Expect to spend half a day in Painswick, and consider combining your day with a visit to Gloucester Cathedral. Just 8 miles north of Painswick, the cathedral is best known for its cloisters, which were featured in Harry Potter movies.
4. Castle Combe
Located in Wiltshire in south Cotswold, Castle Combe has commonly been called the “prettiest Cotswold village.” With old weaver cottages and a babbling stream, it attracts photographers and artists who aim to capture its romantic façade.
Like Painswick, Castle Combe became a thriving market town during the Middle Ages, attracting traders and merchants from the surrounding areas. The village’s market cross served as a central point for commercial activities, and remnants of it can still be seen today.
But what makes this village unusual is that the village has preserved all its ancient structures. With no new construction, not much has changed in centuries.
The village was named after its castle, which was constructed shortly after the Norman Conquest of England in 1066. Castle Combe Manor was owned by various lords, including the Earls of Lancaster and the Hungerford family.
The village’s timeless beauty have made it a popular filming location. You can see its historic charmed captured in movies and television series, such as the original Doctor Dolittle (1967) and Steven Spielberg’s War Horse (2011).
If you’re looking for things to do in Castle Combe, visitation is more about absorbing yourself in the environment. Consider a stroll in the surrounding countryside, or enjoying a brew at a local pub.
The Market Cross and St. Andrew’s Church are great places to take photos and delve into the village’s history. Nearby, the Castle Combe Circuit appeals to car enthusiasts.
5. Chipping Campden
Like many other villages in the Cotswold, the buildings in Chipping Campden are constructed with beautiful Cotswold stone. G.M. Trevelyan, a historian described Chipping Campden as “the most beautiful village street now left in the island.”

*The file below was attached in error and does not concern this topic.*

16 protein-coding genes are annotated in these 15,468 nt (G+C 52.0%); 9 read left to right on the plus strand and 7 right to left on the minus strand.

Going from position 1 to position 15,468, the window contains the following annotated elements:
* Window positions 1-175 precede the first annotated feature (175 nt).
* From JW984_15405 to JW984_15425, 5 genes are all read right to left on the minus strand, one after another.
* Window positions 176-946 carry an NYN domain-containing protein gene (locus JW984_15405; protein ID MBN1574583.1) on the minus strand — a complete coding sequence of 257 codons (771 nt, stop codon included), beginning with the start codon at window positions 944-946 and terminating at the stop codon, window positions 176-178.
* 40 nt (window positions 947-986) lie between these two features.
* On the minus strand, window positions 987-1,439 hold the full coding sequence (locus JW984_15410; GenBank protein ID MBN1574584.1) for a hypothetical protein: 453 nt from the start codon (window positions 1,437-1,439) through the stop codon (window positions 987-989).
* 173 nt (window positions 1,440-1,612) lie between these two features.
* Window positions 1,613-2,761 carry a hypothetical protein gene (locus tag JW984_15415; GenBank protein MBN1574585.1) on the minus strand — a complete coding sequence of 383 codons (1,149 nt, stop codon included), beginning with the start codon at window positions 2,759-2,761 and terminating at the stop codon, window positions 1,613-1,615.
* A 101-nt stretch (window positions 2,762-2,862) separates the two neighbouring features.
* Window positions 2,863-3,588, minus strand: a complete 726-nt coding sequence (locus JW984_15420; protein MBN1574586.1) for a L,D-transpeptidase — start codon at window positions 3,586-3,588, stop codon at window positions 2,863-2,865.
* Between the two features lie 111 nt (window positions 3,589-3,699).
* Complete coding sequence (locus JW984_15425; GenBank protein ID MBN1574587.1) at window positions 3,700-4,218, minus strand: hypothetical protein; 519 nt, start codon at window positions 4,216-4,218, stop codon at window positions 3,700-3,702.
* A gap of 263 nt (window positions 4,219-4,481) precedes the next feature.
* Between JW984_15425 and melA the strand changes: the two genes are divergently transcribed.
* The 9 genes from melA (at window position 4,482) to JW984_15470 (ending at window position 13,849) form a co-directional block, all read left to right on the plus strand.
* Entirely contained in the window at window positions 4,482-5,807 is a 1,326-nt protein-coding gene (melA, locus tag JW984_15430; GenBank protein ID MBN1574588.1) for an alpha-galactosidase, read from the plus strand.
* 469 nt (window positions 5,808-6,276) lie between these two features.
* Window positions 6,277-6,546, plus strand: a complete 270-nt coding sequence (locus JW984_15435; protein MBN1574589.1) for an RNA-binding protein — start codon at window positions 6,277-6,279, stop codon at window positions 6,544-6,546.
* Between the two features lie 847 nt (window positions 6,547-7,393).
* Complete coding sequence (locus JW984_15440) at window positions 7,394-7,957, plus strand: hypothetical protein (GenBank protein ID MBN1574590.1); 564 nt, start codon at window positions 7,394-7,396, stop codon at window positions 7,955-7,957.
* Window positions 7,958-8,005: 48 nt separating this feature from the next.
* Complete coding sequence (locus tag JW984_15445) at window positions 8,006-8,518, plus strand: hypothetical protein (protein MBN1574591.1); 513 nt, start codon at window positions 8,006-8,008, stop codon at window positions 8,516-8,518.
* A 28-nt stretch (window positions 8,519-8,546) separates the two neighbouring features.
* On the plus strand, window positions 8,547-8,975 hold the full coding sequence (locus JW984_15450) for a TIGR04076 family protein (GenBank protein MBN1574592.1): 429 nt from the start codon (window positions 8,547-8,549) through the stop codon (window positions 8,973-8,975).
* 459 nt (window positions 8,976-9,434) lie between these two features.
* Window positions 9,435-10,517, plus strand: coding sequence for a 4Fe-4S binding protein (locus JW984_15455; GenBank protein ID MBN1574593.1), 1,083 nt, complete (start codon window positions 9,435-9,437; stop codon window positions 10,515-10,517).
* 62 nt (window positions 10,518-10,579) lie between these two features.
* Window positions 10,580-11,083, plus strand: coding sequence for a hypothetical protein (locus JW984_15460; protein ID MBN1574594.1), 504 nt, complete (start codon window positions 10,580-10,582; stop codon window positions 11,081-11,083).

Parts of the village date back to the 7th century, and it was one of the largest wool trading towns in Europe. As money flowed from wealthy merchants, the village expanded with construction.
Travelers can still view iconic buildings such as St. James Church, the Market Hall, Woolstaplers Hall, and Greville House.
In the 1620s, the 1st Lord of Campden, Sir Baptist Hicks built an impressive market hall. The open-sided structure allowed light to flood the structure when it was in use as a market stall.
The rectangular building features arched openings and a gabled roof. Today, the historic building is still used by vendors peddling their wares.
If you walk further from the high street, Chipping Campden features some beautiful thatched cottages. Quintessentially English, there’s something fascinating about thatched roofs, and the way they’re constructed.
Beyond the developed area, rolling hills and meadows encompass the village, providing potential habitats for various wildlife.
Located near Cheltenham in Gloucestershire, the buildings in Winchcombe differ slightly from the surrounding villages.
Dotted between the Cotswolds stone structures, black and white Tudor properties add character to the usual monotone streets.
Winchcombe is in the center of several popular walking trails. These include the Gloucestershire Way, Winchcombe Way, and Cotswold Way.
When visiting Winchcombe, consider visiting Sudeley Castle too. Located just outside town, the private residence is the peaceful resting place for Katherine Parr, one of King Henry VIII’s wives.
If you want to extend your stay, consider lodging in one of the Sudeley Castle’s cottages. With names like Anne Boleyn, Queen Mary, Princess Elizabeth, and Prince Rupert, you’ll feel like royalty during your stay.
Another popular attraction is the Gloucestershire Warwickshire Steam Railway. It allows riders to travel to Broadway or Cheltenham Racecourse.
Stow-on the-Wold is a small town with a population of just under 2,000 people. It’s located in the north west of the county of Gloucestershire. There are lots of things to do here, such as walking, cycling, fishing, golfing, horse riding, and much more.
Stow-on-the-Wold has a higher elevation and played a large role in the English Civil War. During the Stow-on-the-Wold Battle, survivors were imprisoned in St. Edward’s Church.
While the church has undergone some restorations, its north doorway attracts visitors to see its unusual entrance. On either side, two oak trees have grown around the door, giving it a gnarly look, reminiscent of a fairytale.
Throughout the Cotswold village, there are many examples of Stow’s history. The market cross, wooden stocks, and market square allow you to soak up the area’s ambiance.
While the sheep markets and traders are gone, the character of its humble beginnings still remains.